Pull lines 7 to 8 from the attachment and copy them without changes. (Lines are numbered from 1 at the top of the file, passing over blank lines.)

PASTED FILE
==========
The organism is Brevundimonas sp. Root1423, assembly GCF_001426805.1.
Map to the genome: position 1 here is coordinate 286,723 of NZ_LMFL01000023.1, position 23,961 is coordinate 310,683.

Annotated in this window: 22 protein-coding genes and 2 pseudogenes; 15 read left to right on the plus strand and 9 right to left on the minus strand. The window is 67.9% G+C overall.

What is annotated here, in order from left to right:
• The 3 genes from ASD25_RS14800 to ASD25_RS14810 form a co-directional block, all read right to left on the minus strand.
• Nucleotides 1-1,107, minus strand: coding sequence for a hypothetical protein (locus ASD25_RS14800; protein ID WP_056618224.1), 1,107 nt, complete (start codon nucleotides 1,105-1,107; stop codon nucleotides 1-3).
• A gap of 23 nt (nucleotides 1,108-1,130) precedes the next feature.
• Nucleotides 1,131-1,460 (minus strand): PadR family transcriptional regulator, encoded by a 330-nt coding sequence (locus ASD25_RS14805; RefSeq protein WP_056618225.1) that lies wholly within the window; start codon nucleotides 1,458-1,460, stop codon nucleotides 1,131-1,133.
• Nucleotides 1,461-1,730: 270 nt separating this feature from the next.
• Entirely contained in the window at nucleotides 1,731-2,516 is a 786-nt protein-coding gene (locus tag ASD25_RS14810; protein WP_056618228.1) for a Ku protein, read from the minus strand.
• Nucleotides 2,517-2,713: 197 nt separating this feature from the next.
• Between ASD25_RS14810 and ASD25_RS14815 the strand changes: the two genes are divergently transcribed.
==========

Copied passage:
• A gap of 23 nt (nucleotides 1,108-1,130) precedes the next feature.
• Nucleotides 1,131-1,460 (minus strand): PadR family transcriptional regulator, encoded by a 330-nt coding sequence (locus ASD25_RS14805; RefSeq protein WP_056618225.1) that lies wholly within the window; start codon nucleotides 1,458-1,460, stop codon nucleotides 1,131-1,133.